Why This Mom Won’t Diss The Guy Who Broke Her Daughter’s Heart

I remember my first love so clearly.

I swore he was the ONE, right until I found out he was also someone else’s ONE. In that nanosecond he snapped my little heart in half.

I’d spent three years planning our life together and living in his place in preparation for a proposal. Overnight I became homeless, boyfriend-less and, because I’d built my world around him, identity-less.

One word.


Ugly, devastating to my health and completely avoidable if I’d known a few things beforehand.

sad teen
I watched my daughter’s heart crack wide open (Twenty20 @kim.schaffer)

So two decades later, with my heartbreak hurdle well behind me, I found my twenty-year-old daughter sobbing “But…he’s the ONE,”  and her pain was like an old friend.

The searing, gnawing ache of lost love.

I watched my daughter’s heart crack wide open and decided that this heartbreak would go differently. I wouldn’t let her disintegrate into a shell of her former self, or become an Instagram addict desperate to prove her lovability online.

I would tell her the truth about heartbreak and stop the damage before it started. Yes, break-ups are traumatic but they’re also part of life. If she handled this heartbreak wisely, it might transform all her future relationships. Including her relationship with herself.

So even though I wanted to take the loser who had dumped her and bounce concrete off of him, I resisted. There was no cursing or name calling, because she was still in love with him. I didn’t want to create distance between my daughter and me when she needed me most.

I bit my tongue letting her download her feelings without labeling him as the bad guy or her as the victim. No judgement. It was what it was. OVER.

I didn’t fan the pity party flames with a load of blame and shame that she’d still be carrying years later and I didn’t sing the old plenty more fish in the sea song. Instead, I went into meta-physical-mama-mode and asked her to see things differently. Relationships involve mind and  body and true soul mates often have valuable lessons for each other that don’t include a lifetime of togetherness. My first love broke my heart, but ultimately set my life on a completely different path.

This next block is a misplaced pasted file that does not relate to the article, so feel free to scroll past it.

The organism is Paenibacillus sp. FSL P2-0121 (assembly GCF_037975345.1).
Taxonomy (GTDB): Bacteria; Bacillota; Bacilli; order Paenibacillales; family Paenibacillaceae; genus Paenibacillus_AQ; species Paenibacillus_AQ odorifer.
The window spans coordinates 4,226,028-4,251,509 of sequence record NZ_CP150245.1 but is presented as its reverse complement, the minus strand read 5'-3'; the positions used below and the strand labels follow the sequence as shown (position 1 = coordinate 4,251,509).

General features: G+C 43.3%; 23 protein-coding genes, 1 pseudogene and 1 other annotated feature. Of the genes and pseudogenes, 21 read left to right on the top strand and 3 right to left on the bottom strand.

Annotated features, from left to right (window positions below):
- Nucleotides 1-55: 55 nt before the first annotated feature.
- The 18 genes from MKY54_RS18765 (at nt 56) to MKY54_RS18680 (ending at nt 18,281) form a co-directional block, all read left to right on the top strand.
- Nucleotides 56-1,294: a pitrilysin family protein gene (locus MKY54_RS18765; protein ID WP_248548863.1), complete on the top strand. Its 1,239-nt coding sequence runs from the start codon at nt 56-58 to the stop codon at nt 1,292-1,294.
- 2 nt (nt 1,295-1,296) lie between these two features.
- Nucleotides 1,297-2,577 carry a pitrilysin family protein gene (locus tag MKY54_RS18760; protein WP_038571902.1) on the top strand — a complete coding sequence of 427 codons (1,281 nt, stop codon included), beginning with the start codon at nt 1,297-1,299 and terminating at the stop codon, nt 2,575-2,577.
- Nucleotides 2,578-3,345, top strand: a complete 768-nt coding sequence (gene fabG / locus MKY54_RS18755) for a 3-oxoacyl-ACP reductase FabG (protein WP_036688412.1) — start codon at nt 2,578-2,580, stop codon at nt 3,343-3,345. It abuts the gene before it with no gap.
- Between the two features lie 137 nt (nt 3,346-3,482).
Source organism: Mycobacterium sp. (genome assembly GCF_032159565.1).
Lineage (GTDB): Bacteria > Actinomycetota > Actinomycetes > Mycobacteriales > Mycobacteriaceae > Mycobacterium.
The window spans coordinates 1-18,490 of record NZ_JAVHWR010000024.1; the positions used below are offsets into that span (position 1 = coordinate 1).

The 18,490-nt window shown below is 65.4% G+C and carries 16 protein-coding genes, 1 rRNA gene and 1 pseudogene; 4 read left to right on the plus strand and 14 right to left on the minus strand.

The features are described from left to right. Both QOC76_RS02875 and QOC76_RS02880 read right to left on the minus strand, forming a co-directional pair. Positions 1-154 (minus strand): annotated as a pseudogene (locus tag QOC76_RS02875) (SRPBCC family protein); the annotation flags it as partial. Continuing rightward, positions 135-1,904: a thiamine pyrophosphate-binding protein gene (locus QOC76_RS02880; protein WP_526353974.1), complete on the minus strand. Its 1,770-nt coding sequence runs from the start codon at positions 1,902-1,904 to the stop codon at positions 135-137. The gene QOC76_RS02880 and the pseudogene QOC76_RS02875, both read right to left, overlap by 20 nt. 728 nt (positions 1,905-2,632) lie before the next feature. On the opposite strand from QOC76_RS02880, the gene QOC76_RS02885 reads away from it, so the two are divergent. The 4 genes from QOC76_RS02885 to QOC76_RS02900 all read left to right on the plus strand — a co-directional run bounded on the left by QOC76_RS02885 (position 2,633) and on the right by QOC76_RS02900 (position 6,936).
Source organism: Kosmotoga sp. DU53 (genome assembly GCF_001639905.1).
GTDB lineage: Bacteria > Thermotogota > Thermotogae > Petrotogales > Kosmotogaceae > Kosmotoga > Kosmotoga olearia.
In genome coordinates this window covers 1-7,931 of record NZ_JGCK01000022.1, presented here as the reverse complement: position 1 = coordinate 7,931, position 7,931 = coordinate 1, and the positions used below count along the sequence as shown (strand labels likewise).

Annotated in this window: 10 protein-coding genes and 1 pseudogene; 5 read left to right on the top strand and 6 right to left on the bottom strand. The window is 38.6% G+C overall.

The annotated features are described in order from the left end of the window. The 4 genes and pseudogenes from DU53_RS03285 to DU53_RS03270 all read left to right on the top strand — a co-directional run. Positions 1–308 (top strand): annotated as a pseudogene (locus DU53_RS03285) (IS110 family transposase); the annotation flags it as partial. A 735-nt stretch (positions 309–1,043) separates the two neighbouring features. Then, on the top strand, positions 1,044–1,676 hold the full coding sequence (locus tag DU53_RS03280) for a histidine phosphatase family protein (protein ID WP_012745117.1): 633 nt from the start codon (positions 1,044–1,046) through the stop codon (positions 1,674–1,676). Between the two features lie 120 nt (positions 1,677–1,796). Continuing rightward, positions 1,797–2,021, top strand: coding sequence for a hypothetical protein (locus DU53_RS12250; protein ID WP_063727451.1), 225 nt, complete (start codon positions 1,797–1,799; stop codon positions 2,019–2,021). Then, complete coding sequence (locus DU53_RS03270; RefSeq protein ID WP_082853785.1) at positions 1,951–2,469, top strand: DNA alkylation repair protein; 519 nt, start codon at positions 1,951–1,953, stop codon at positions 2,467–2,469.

Every relationship is a learning assignment. I wanted my daughter to get the learning and move on.

In pure heartbreak the sensation of separation hurts most, so I comforted my daughter with the fact she and her love would always be cosmically connected. I told her that he was a catalyst for her growth. That way she could begin to be grateful for him.

Then, I calmly explained how one particular hormone was wreaking havoc on her ability to let go and find happiness elsewhere.


The love hormone designed to bond us to our babies, also bonds us to the men we have relationships with except sometimes it keeps us attached for waaaaay longer than necessary.

And don’t get me wrong, I love me a bit of Oxytocin, but its effects are drug-like.  For every heartbroken woman out there, including my daughter coming off the high is hard. Oxytocin creates a persistent craving. For months after a break up, seeing an ex, looking at his picture or even listening to his voice triggers the oxytocin response.

In heartbreak city, cold turkey is key.

I told my daughter that space, distance and distraction were her new best friends. And distraction did not include drugging herself into numbness. Anaesthetising ourselves only offers a temporary respite. When we come back to to full consciousness the emotional pain is still there, but with an extra portion of feeling physically crappy.